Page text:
The Challenge With Writing On Sand - Verbal Agreements | Legal Articles


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The Challenge With Writing On Sand - Verbal Agreements

For those who have visited the desert areas and experienced sand dunes, they probably have seen how the shapes and arrangements of these sand dunes quickly change as soon as the wind blows over them. Some have been to the beach and probably wrote names of their loved ones in the sand on the shoreline, to great disappointment when the great waves wash the beach, the names are erased in a huff. No inscription remains on the sand, as if there never was.

In a huff in both a desert and on the shoreline of a beach, what was once written is seen no more. Welcome, this is the risk with verbal contracts.

Under South African law, verbal contracts are binding and effective. However, the challenge remains in proving the existence of the verbal contract, its terms and conditions, in times of dispute. Just like in any dispute, the opposing sides will be arguing their case from a pedestal and angle that puts them at an advantage over the other side. Unfortunately, the biggest loser in this scenario is the truth, and the Courts will have a torrid time in determining the true state of affairs. At the end of the day, the party who will walk away in triumph is the one who would have argued the most probable sequence of events.

There are, however some contracts which may not be executed verbally under the law. This is done to avoid malpractice, disputes and uncertainty. The Alienation of Land Act 68 of 1981 provides in Section 2 (1);


No alienation of land after the commencement of this section shall, subject to the provisions of section 28, be of any force or effect unless it is contained in a deed of alienation signed by the parties thereto or by their agents acting on their written authority.”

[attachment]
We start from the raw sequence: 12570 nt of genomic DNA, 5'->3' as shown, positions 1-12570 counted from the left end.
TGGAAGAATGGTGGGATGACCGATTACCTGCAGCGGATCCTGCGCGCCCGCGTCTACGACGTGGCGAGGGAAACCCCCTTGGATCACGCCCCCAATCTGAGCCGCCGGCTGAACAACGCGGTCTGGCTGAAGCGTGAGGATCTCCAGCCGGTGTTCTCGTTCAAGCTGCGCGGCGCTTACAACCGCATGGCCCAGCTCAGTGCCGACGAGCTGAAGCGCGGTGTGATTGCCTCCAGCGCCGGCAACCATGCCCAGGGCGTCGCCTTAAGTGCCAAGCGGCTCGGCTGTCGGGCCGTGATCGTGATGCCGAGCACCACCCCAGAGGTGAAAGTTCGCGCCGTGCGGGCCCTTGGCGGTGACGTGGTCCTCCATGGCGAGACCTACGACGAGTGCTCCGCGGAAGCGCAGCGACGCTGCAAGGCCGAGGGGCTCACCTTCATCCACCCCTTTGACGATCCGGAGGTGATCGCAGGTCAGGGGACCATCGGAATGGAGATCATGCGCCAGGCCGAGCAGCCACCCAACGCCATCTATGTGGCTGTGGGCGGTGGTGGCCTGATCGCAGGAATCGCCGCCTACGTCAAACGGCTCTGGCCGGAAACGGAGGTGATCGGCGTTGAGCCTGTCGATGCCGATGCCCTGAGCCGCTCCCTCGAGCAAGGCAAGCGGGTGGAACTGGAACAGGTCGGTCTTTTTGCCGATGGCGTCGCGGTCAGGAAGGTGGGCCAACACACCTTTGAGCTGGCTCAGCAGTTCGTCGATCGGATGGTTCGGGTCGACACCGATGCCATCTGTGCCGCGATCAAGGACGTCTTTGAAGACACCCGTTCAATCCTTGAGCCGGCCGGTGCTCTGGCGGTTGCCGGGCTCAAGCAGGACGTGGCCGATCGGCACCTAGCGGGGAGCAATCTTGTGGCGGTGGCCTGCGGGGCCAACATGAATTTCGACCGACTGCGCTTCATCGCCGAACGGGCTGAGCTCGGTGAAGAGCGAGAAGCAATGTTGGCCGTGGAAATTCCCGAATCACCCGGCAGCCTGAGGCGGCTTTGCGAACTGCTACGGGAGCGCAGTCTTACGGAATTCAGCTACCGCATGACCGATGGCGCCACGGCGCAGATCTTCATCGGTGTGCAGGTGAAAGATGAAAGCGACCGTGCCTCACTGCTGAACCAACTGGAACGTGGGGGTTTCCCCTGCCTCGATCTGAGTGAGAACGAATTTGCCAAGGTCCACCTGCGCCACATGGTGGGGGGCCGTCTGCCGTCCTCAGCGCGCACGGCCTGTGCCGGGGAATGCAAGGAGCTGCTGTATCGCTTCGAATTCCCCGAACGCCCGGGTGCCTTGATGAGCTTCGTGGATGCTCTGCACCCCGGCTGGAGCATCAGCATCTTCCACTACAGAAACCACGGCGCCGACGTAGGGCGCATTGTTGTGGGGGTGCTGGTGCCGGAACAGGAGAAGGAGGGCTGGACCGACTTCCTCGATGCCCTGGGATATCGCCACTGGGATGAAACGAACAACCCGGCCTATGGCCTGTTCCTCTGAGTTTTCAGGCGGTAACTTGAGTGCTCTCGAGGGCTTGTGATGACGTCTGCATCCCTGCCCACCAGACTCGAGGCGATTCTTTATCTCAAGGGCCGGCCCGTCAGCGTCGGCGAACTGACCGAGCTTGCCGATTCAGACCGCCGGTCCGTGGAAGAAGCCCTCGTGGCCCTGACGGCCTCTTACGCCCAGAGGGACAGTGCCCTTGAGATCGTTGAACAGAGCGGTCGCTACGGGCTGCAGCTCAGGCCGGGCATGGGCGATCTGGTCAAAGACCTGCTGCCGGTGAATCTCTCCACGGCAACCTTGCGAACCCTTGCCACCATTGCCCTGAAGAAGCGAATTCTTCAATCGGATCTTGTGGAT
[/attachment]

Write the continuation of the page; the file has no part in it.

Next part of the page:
There are three principles that are to be deduced from here;

  1. The deed of alienation (Offer to Purchase) must be in writing;
  2. Signed by the parties;
  3. If signed by their agents, the agents must have written authority.


In the case of Thorpe v Trittenwein [2006] SCA 30 the Supreme Court of Appeal upheld that a Trustee who had signed a deed of transfer without written authority by way of resolution from other Trustees, was therefore not an authorised agent. This is despite the fact that the Resolution had been executed later to authorise the Trustee to sign on behalf of the Trust. Therefore, the three requirements as mentioned above must be manifest at the time of the signing of the agreement.

Despite other types of contracts being valid even if executed verbally, we strong advise parties to reduce their agreements into writing and retain copies of each. In times of dispute documentary evidence holds more weight and does not easily run the risk of being misrepresented.


We assist with a wide array of contracts from Commercial Contracts, Lease Agreements as well as Offers to Purchase amongst others. Our Litigation Department is manned by lawyers who have extensive experience in Contract Law.

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